Robotics & Automation News

Market trends and business perspectives

Hitachi and DFKI develop sensor suit to improve workplace safety

Hitachi and DFKI have jointly developed a “sensor suit” which uses artificial intelligence to quantify the physical load and stress on manual workers.

Hitachi and DFKI – short for the German Research Center for Artificial Intelligence – say the AI-based suit can provide “effective feedback on the movement of each body part”.

This AI technology performs real-time recognition and quantification of a physical load exerted on a worker’s body during work by using the motion data of each body part obtained through sensors in wearable devices. 

This technology makes it possible to provide effective feedback to workers on their differences from the model worker in the movement of each body part.

DFKI and Hitachi will use this newly developed AI technology to assist operations and prevent dangerous actions, thereby contributing to ensuring safety, managing health, and improving efficiency on the front line of manufacturing.

hitachi dfki image005

In a society in which skilled labor is in shortage and recruiting new workers is becoming increasingly difficult, maintaining the skill level of workers is becoming difficult in the manufacturing industry – for example, car factories – and in maintenance or carrier businesses.

Ensuring the safety and health of workers in production sites has been an increasingly important issue, and assisting workers in preventing danger and maintaining health is considered very important.

To keep workers safe and healthy, it is necessary to know the level of a physical load during work, say Hitachi and DFKI.

In conventional approaches, fixed cameras are used to recognize workers’ activities.

However, since cameras are limited in the range they can measure, it has been difficult to quantitatively and stably assess physical load in complex production sites or outside places where it is hard to eliminate blind spots.

In order to address this problem, DFKI and Hitachi developed new AI-based technology that uses the motion data of a worker, measured directly with wearable devices, to recognize and evaluate physical load on the worker’s body.

This AI-based technology was advanced from the AI-based technology developed in 2017, which recognizes worker’s activities using quantitative data collected through arm-band sensors and eye tracking glasses in order to prevent human errors.

Combination of Hitachi’s human activity recognition technology for industry and DFKI’s Deep Learning technology enabled the development of this AI technology. Features of the new AI driven technology are as follows:

Technology to directly measure body movements in various human actions and quantify physical load

Sensors in wearable devices directly measure the movements of over 30 body parts necessary to recognize basic human actions. The collected data is analyzed by AI-driven models which learned how to estimate the position of each body part in advance.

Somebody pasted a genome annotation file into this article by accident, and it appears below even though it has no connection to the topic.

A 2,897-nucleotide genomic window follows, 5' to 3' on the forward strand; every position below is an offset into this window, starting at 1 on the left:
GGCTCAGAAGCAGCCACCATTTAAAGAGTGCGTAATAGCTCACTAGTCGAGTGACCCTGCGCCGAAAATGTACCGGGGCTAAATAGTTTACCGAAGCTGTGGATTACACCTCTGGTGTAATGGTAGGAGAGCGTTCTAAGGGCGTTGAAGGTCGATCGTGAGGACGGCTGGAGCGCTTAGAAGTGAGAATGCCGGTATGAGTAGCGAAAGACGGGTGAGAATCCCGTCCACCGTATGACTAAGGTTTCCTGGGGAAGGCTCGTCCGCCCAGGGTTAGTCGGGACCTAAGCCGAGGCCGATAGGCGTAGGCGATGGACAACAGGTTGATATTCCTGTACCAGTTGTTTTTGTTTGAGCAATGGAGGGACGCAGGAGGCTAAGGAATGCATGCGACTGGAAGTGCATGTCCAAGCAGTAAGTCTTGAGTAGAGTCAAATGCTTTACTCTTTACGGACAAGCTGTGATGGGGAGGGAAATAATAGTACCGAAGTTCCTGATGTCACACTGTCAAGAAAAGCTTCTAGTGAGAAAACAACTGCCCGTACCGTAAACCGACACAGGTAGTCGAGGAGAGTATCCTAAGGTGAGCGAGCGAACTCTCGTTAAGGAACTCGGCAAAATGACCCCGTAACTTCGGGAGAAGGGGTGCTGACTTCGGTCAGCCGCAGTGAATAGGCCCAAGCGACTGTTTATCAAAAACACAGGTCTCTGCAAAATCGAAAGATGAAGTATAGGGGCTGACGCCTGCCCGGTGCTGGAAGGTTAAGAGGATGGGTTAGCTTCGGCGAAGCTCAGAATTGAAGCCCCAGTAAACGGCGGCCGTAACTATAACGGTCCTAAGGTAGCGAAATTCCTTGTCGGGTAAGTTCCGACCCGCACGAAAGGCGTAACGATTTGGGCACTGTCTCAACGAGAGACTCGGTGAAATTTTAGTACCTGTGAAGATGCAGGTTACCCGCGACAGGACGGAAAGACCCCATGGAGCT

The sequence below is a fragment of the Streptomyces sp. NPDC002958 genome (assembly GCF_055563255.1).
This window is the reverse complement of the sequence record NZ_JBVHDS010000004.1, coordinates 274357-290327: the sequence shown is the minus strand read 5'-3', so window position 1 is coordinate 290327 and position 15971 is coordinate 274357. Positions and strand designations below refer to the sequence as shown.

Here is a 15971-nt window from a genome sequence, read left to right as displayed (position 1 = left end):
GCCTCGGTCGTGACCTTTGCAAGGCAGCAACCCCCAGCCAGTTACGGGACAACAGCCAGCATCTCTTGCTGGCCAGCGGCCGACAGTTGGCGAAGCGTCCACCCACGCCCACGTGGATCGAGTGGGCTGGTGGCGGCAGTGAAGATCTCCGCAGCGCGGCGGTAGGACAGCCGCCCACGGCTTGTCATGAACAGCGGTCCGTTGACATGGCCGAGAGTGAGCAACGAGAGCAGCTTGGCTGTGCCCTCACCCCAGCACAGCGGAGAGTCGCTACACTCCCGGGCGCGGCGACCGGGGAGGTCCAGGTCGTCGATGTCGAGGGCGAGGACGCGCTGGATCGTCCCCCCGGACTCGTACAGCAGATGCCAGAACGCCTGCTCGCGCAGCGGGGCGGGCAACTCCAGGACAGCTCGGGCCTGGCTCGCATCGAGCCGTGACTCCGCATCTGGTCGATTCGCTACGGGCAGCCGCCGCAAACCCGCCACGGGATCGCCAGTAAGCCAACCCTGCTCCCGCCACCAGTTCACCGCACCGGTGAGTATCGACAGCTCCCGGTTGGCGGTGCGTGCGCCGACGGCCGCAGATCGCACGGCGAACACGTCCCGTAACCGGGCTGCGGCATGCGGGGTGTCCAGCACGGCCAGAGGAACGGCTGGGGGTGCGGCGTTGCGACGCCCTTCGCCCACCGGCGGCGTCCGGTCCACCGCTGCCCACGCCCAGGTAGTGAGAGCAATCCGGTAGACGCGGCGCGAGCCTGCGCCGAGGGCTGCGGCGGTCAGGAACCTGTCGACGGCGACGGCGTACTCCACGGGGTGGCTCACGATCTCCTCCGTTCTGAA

AI-powered technology recognizes the data of certain action from the combination of each body part’s position, which allows the quantification of a physical load from the action using time-series data processing technology based on Deep Learning.

Technology to estimate physical load in real time and present differences from proper working posture to workers

By automatically comparing the motion data of the model worker measured in advance and that of a worker for each body part, AI-driven model identifies specific movements and body parts that account for significant differences between them. As a result, it indicates to the worker its assessment of body parts that are causing higher physical load in an easy manner.

As an experiment, this AI-based technology was applied to an action to pick up a heavy object. The results of the experiment confirmed that it can perform real-time estimation of quantitative values for the physical load of the action.

In addition, for actions which contain bad movement, it was confirmed feedback on each body part could be provided, like movements of waist and knees are different from the model worker. Hitachi and DFKI plan to examine the effectiveness of giving instruction for safer operations in production sites with this technology.

Hitachi and DFKI will utilize the newly developed AI driven technology for operation assistance and prevention of dangerous actions in order to contribute to ensuring workers’ safety, managing workers’ health, and improving worker education in various production sites.

Also, even though this AI technology was originally developed for workers in the manufacturing industry and in maintenance or carrier businesses as a technology to measure and evaluate the movement of a human body, it is also expected to be applied in other industries such as sports or entertainment in the future.

Moreover, drawing on previously developed human activity recognition AI, Hitachi and DFKI will aim to realize a more efficient and safer working environment by contributing to the improvement of productivity.

Hitachi has been operating a transfer lab at DFKI in Kaiserslautern since April 2016 with the aim of jointly developing a cutting-edge AI technology of human-activity-recognition for industry.

Hitachi and DFKI will exhibit part of this technology at Hannover Messe 2019, hall 2, booth C59, to be held from 1-5 April 2019 in Hannover, Germany.

Main picture: Test screen showing real-time measurement and comparison/assessment of differences with the model worker. Changes in physical load evaluation with time (upper left) Video of an improper movement (upper right). Changes in the status of body parts with time (lower left) Evaluation of each body part (lower right)